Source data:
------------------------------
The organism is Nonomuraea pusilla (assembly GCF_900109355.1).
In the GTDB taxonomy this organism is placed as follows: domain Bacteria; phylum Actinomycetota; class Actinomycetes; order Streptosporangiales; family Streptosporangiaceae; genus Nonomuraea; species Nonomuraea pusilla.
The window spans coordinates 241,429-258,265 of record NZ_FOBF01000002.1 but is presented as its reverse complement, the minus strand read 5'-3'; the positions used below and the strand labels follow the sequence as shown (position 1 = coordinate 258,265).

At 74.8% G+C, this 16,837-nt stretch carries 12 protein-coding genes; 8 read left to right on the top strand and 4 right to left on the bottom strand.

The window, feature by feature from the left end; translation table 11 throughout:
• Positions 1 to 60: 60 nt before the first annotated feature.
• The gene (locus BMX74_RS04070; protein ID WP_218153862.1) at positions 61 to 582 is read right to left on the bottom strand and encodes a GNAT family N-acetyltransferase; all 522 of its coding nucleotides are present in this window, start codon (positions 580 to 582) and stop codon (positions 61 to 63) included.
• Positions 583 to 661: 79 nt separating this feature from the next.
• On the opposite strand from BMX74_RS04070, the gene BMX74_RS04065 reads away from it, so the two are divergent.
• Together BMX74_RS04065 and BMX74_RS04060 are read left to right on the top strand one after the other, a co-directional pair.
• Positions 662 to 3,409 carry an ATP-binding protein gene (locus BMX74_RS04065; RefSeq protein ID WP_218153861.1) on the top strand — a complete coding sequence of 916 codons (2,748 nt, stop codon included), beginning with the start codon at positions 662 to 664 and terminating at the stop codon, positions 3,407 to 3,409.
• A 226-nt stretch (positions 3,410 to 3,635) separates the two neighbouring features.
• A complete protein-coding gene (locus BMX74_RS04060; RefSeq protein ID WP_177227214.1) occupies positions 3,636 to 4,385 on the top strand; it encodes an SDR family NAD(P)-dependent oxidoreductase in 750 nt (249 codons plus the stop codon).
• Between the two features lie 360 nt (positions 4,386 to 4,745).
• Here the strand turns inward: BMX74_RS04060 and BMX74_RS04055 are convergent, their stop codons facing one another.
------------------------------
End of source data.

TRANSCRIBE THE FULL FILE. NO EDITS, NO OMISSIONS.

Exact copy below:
The organism is Nonomuraea pusilla (assembly GCF_900109355.1).
In the GTDB taxonomy this organism is placed as follows: domain Bacteria; phylum Actinomycetota; class Actinomycetes; order Streptosporangiales; family Streptosporangiaceae; genus Nonomuraea; species Nonomuraea pusilla.
The window spans coordinates 241,429-258,265 of record NZ_FOBF01000002.1 but is presented as its reverse complement, the minus strand read 5'-3'; the positions used below and the strand labels follow the sequence as shown (position 1 = coordinate 258,265).

At 74.8% G+C, this 16,837-nt stretch carries 12 protein-coding genes; 8 read left to right on the top strand and 4 right to left on the bottom strand.

The window, feature by feature from the left end; translation table 11 throughout:
• Positions 1 to 60: 60 nt before the first annotated feature.
• The gene (locus BMX74_RS04070; protein ID WP_218153862.1) at positions 61 to 582 is read right to left on the bottom strand and encodes a GNAT family N-acetyltransferase; all 522 of its coding nucleotides are present in this window, start codon (positions 580 to 582) and stop codon (positions 61 to 63) included.
• Positions 583 to 661: 79 nt separating this feature from the next.
• On the opposite strand from BMX74_RS04070, the gene BMX74_RS04065 reads away from it, so the two are divergent.
• Together BMX74_RS04065 and BMX74_RS04060 are read left to right on the top strand one after the other, a co-directional pair.
• Positions 662 to 3,409 carry an ATP-binding protein gene (locus BMX74_RS04065; RefSeq protein ID WP_218153861.1) on the top strand — a complete coding sequence of 916 codons (2,748 nt, stop codon included), beginning with the start codon at positions 662 to 664 and terminating at the stop codon, positions 3,407 to 3,409.
• A 226-nt stretch (positions 3,410 to 3,635) separates the two neighbouring features.
• A complete protein-coding gene (locus BMX74_RS04060; RefSeq protein ID WP_177227214.1) occupies positions 3,636 to 4,385 on the top strand; it encodes an SDR family NAD(P)-dependent oxidoreductase in 750 nt (249 codons plus the stop codon).
• Between the two features lie 360 nt (positions 4,386 to 4,745).
• Here the strand turns inward: BMX74_RS04060 and BMX74_RS04055 are convergent, their stop codons facing one another.